This story is full of incredible characters, which I mean in good and bad ways. Michael ends up being one of the most remarkable male characters, a perfect example of a friend and the embodiment of forgiveness. And there’s Liz, whom I can’t even put words to.   The rest of the Fearsome Four really shape the book and when I read about them, I can picture my own people. Kara and Anna, who are talk and action, full of hatred and pain and fear, will stick with me forever. They are as real as Regina, which is sad to think about.

The thing about this story that makes me love it: it could happen. It probably has happened. It’s maybe happening as you read this. People are bullied every day. People keep secrets. People suffer. People fight back. Every teenager should read this book—heck, every single person should read it. To say this is a book about bullying wouldn’t be incorrect. But if that’s all you catch from it then you missed the point. Yes, it’s about bullies. But it’s so much more.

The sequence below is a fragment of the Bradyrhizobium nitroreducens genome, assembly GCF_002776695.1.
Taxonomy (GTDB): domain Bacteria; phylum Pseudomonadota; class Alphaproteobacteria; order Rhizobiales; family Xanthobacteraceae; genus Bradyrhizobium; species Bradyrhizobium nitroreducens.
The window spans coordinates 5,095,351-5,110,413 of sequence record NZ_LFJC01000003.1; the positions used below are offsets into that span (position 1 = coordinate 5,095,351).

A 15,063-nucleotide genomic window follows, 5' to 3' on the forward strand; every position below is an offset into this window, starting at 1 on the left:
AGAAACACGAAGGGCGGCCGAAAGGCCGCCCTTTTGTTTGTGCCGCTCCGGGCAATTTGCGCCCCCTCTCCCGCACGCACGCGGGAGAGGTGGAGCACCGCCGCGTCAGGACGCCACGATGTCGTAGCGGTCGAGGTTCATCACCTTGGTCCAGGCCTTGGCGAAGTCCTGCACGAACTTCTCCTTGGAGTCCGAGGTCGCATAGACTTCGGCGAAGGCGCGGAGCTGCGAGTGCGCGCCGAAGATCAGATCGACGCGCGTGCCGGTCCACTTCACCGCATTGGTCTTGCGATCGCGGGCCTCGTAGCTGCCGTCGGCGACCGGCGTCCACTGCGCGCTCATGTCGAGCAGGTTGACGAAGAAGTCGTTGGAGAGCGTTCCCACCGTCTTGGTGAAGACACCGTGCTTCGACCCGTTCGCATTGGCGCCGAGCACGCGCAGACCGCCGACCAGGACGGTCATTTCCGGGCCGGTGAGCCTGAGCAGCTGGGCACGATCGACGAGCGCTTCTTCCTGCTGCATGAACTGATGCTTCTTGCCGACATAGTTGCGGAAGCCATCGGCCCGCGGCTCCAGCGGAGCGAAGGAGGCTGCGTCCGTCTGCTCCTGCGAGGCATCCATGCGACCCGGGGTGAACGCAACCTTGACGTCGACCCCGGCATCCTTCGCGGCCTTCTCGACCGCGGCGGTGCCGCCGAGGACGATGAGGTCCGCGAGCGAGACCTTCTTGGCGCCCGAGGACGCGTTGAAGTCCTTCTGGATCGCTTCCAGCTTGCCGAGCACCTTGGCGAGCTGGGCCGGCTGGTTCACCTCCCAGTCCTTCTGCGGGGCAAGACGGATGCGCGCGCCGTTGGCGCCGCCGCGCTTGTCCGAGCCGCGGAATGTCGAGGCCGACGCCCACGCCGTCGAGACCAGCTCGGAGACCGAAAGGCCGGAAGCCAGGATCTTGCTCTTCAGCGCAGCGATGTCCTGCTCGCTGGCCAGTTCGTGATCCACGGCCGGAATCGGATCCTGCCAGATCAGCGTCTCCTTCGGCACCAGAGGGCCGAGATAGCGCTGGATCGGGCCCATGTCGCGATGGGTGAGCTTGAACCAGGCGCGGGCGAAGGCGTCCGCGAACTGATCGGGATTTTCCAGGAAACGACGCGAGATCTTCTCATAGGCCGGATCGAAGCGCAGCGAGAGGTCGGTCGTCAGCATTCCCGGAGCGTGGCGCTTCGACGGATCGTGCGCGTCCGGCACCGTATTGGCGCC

It’s a heart-wrenching picture of what our actions can cause. To me, it’s a chain reaction. It starts with Regina and it ends with Regina but people feel the affect of her actions and her responses long after it happens. Things that we say and do (as Regina learns) do have consequences. They affected the person she bullied and they affected her. It’s a story about truth and what it costs to stand up for it. It’s also about forgiveness. Not only forgiving others, but also forgiving yourself.

The other thing I love about this book—as well as CUTB—is the ending. I like stories that aren’t wrapped up in pretty red bows but don’t have loose ends. Life doesn’t come with pretty red bows. It comes with heartache, sadness, lost-ness, pain and mistakes, but rarely with bows. There is hope at the end of Summers stories, hope that the characters haven’t found yet but you can believe that maybe they will.

Courtney Summers is brilliant. If you haven’t read this book, you must. Some Girls Are will haunt you forever.

12.14.2010

Courtney Summers Week: Cracked Up To Be

Publisher: St. Martin's Griffin
Date: December 2008
Series or Standalone: Standalone
ISBN:
978-0312383695
Format: Paperback, 224 pages

Description: 
WHAT’S THE WORST THING YOU’VE EVER DONE?